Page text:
• Decided which characters you want to talk about in the aftermath of that event. If they weren’t all there for it, figure out how they’re going to know about it. If the man shot was an off-duty cop his partner is probably going to hear about it from their captain, while if he was on duty his partner is going to know much sooner.
  • Ask yourself how your characters will react to that event. Was it good for them or bad for them? When setting the beats of your outline you think of them as good or bad for the protagonist but what about the other characters? The partner of a cop who gets shot is going to react much differently than the mobster who ordered the hit.
  • Decide what everyone in the story will do in response the beat your outline calls for. Then chose which of those responses are important to your story as a whole. Not everyone in a given scene has to have a response that you show in a given scene, some responses might be better addressed in a later scene, and sometimes characters who don’t fit in a scene have a response that is important to the story and you have to find a way to bring it to the attention of those in the scene. If the death of a cop spurs a criminal to start robbing banks it makes more sense for fellow cops to hear about it over the crime radio than for the criminal to announce it in person.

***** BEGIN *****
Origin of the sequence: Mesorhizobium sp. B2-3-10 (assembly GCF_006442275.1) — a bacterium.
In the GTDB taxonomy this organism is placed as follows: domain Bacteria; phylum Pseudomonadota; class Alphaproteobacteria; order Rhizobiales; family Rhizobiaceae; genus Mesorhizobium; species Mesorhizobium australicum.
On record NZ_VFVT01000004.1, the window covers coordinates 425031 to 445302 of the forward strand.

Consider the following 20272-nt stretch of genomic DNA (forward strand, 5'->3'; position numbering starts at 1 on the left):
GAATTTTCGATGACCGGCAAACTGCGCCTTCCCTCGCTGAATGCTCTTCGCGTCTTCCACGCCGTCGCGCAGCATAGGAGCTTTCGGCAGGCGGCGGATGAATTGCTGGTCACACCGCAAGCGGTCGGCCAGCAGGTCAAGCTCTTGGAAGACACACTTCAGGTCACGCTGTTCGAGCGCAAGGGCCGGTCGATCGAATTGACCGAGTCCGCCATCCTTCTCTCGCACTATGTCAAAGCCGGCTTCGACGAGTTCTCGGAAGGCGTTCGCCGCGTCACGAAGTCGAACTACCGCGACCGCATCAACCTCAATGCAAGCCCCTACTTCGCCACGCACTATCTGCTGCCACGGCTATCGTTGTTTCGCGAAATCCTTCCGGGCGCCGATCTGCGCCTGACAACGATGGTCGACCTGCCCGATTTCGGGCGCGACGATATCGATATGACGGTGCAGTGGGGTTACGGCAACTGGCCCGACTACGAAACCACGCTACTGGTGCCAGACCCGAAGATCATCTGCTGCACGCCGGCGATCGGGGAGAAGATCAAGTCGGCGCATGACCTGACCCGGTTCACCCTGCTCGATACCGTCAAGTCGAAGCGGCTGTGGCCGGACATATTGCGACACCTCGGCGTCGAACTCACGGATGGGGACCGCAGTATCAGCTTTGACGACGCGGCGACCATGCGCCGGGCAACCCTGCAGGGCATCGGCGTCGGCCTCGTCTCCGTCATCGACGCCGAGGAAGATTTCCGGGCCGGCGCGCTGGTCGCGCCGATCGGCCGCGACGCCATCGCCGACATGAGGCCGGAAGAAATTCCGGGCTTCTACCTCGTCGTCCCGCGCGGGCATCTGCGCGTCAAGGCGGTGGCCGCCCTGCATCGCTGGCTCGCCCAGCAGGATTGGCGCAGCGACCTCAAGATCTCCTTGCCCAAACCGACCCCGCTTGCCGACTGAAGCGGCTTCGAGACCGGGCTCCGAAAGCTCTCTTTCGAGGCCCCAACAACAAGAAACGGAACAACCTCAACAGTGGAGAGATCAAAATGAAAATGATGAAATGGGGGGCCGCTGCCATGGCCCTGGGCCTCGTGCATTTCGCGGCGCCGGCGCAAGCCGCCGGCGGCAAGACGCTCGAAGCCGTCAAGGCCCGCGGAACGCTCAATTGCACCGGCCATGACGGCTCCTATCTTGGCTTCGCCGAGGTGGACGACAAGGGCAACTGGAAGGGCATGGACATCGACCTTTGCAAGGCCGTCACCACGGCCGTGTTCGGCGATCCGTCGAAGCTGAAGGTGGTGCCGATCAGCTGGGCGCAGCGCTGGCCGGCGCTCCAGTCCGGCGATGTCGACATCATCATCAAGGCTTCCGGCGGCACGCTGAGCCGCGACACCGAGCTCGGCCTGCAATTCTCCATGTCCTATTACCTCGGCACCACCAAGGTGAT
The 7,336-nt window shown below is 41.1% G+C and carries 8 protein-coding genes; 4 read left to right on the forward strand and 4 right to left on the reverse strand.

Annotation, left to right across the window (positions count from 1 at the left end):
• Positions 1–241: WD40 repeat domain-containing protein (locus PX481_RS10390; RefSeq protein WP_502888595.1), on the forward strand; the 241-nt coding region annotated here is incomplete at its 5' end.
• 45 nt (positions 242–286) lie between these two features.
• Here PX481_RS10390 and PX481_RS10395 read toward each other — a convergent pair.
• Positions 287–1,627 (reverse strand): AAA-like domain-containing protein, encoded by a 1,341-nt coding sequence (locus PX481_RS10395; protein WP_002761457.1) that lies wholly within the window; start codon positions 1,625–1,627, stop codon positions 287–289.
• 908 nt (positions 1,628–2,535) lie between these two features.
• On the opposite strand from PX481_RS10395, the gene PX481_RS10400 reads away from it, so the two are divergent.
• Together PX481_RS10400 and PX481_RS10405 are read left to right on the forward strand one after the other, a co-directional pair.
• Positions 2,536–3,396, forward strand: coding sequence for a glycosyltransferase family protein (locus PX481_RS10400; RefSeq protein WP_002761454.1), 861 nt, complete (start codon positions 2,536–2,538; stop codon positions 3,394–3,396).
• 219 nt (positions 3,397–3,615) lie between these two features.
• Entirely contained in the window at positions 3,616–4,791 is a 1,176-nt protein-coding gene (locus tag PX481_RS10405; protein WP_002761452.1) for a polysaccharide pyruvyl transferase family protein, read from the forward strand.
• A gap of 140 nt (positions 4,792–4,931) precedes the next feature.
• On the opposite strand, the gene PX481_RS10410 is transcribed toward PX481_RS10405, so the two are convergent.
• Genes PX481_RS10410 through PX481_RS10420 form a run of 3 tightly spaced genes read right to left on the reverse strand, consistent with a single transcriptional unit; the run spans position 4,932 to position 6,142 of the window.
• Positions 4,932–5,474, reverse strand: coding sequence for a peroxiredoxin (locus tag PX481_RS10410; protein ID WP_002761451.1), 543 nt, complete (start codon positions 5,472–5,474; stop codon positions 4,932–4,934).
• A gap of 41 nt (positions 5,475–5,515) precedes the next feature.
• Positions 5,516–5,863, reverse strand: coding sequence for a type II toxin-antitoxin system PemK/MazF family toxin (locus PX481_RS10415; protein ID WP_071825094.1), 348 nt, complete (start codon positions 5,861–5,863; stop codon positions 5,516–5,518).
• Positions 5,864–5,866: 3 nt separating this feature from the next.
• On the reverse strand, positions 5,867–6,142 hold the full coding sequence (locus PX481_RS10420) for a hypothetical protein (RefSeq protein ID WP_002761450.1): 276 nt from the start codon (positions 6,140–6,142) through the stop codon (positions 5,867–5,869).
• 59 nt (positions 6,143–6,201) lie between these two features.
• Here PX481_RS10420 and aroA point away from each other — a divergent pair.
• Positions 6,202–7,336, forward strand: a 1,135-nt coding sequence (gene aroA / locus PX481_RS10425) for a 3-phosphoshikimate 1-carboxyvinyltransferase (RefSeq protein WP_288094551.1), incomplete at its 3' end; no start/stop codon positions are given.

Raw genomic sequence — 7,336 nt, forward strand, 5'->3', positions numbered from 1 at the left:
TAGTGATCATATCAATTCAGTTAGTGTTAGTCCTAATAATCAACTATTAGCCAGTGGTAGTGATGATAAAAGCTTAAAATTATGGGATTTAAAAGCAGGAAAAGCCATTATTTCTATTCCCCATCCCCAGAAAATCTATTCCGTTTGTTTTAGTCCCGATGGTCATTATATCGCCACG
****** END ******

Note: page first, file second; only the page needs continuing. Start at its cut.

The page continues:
• Look at your next beat and decide if it fits in the scene you’re writing or if it needs to be the start of a new one. A cop yelling at his captain about how to react to his partner’s murder? Probably a natural extension of his finding out about his partner’s death. But that same cop instead going to tell his partner’s spouse? That is probably better as a new scene.

Once you hit the point where a new scene is called for, go back and try and streamline the elements you’ve laid out. Juggle discovery of, reaction to and response to an event to create a nice cadence to your scene. Don’t let any one element take over and try not to let it drag out too long. Bigger beats will call for more time spent on them but on the whole you probably don’t want more than a page or two before the next beat occurs or the story begins to drag.

If you wind up with more than that you probably needed to break the larger point into multiple smaller ones. Knowing exactly how much beat you need for a scene is more art than science but in time most authors get a good grip on it and, for all those times you don’t, even as an experienced author, there’s always the editing phase.

It’s the reaction and response part of stories I love writing the most. There is where (for me) the spontaneity of a story lies and, with a good handle on where your story is going thanks to your outline, you should be able to let your characters stretch themselves and surprise you without going too far afield in your narrative. Most of the time, at least. And for the rest, well, at least you’ll see it coming quickly and only have to do a little remodeling of your outline, not completely stall out when you realize you’ve go no idea where you’re going anymore.

So happy scenecrafting! Let me know if it works for you.